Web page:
9

4. Horse manure management systems

The sections below describe in more detail the various treatments/management systems considered. See Table A-1 (Appendix A) for a system view of the different treatment methods under consideration.

4.1. Unmanaged manure

– natural decomposition

For the comparison of management systems, unmanaged horse manure represents the base case. This is manure that is left in piles or dumped in nature and left to decompose naturally. In this situation natural composting can occur, but often under sub-optimal conditions; uncontrolled emissions of gases can be higher and contamination occurs due to leaching of nutrients into water systems (Rodhe et al., 2015). Alternatively the manure does not compost, due to a lack of nitrogen or water, and is leached of nutrients.

Few data were found on average emissions from unmanaged horse manure. The IPCC

(2006) estimates the methane emission factor for horse manure in cool climates

5

to be

1.56 kg CH

4

horse

-

¹ year

-

¹.

However, there is an overlap between emissions from unmanaged manure and those from composting (cf. section 4.2), since unmanaged manure can still compost naturally. Rodhe et al. (2015) measured methane emissions from a manure mix – 90 % horse manure and bedding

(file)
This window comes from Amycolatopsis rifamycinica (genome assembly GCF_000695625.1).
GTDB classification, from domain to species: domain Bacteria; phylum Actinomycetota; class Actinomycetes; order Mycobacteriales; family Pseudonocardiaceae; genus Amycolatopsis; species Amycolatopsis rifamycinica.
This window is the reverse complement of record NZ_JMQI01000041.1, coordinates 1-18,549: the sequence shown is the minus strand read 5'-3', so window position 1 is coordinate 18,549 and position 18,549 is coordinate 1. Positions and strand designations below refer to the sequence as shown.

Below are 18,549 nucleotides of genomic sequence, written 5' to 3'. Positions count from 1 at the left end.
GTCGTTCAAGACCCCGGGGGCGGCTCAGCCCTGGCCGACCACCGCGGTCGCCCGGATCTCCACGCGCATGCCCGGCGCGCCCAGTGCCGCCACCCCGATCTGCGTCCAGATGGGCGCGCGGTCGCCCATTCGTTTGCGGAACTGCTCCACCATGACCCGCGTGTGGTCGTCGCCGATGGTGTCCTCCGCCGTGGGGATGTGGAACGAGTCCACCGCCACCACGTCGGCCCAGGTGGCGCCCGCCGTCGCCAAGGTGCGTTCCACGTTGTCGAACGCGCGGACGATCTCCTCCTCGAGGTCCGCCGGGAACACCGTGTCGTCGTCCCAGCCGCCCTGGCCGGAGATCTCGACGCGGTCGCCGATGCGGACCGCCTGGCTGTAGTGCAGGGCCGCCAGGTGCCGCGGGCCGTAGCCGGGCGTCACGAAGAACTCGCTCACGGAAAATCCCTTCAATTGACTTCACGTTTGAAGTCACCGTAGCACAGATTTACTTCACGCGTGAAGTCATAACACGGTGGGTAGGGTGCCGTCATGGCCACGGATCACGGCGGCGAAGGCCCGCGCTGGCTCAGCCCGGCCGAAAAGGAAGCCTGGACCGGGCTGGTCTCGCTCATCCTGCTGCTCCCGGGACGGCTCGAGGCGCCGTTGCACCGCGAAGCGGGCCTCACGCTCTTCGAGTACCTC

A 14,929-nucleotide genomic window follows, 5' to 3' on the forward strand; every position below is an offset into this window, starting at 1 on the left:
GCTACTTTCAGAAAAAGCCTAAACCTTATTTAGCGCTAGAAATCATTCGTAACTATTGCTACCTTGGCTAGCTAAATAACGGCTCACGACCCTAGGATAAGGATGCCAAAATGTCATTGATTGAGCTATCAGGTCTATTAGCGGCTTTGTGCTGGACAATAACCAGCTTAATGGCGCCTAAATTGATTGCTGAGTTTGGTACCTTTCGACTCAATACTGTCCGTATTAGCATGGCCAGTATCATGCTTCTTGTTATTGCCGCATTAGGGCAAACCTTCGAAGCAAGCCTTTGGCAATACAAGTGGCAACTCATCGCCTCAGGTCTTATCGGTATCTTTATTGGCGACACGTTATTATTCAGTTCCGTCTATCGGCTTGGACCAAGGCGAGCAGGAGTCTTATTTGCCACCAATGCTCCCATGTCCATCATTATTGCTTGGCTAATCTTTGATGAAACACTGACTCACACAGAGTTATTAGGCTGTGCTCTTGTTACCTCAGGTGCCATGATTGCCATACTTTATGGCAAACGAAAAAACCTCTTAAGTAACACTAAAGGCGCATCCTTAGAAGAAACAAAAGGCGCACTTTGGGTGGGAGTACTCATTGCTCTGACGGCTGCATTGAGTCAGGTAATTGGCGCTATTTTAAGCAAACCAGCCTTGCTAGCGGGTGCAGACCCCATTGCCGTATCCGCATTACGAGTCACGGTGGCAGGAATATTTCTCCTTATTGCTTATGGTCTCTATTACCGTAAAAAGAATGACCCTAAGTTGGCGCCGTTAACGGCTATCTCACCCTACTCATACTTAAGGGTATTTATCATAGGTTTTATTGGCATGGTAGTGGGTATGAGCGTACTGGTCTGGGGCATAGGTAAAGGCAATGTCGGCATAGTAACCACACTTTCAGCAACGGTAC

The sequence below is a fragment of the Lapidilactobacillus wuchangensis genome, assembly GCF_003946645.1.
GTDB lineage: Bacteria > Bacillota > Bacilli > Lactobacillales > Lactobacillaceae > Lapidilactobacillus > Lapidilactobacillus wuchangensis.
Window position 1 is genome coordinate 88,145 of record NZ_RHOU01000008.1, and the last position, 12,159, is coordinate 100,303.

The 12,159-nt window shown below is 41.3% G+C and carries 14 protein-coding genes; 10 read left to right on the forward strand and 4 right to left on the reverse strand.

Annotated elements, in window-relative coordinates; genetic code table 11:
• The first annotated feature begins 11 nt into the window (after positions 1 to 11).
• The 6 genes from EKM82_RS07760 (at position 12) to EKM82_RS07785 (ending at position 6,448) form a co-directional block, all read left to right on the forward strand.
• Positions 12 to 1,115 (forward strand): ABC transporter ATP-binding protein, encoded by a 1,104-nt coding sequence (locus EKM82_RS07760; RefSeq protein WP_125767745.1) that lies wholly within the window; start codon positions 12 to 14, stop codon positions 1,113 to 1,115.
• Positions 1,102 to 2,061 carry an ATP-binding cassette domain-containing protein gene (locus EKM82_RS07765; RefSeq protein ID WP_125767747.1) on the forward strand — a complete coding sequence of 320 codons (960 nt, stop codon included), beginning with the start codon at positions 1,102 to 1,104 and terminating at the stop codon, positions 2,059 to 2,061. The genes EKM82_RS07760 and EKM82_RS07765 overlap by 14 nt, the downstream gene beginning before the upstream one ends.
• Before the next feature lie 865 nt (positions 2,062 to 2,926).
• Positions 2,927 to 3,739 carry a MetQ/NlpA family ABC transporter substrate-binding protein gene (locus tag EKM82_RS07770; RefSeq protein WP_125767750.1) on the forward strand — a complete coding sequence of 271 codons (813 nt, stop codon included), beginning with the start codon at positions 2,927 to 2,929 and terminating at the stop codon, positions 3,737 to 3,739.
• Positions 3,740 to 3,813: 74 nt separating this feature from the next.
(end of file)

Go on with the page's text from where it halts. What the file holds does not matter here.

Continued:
6

and 10 % food waste – before, during and after drum composting

7

. The predrum-composting manure (stored in a pile indoors) produced 72-85 % of the CO

2

emissions of all three stages combined, even though it was stored for only 3 days.

Their results also showed that for the manure stored prior to drum composting, methane emissions (CH

4

) averaged 0.8 % of the total carbon (C) content, compared with an average 3.5 % from a literature review of cattle, prig and poultry manure (Webb et al., 2011 cited in Rodhe et al., 2015, p. 46). For a horse producing 24 kg waste day

-

¹ (see section

3.2), and assuming 22 % C (see Table A-2 in Appendix A), 0.8 % of C is 15.4 kg CH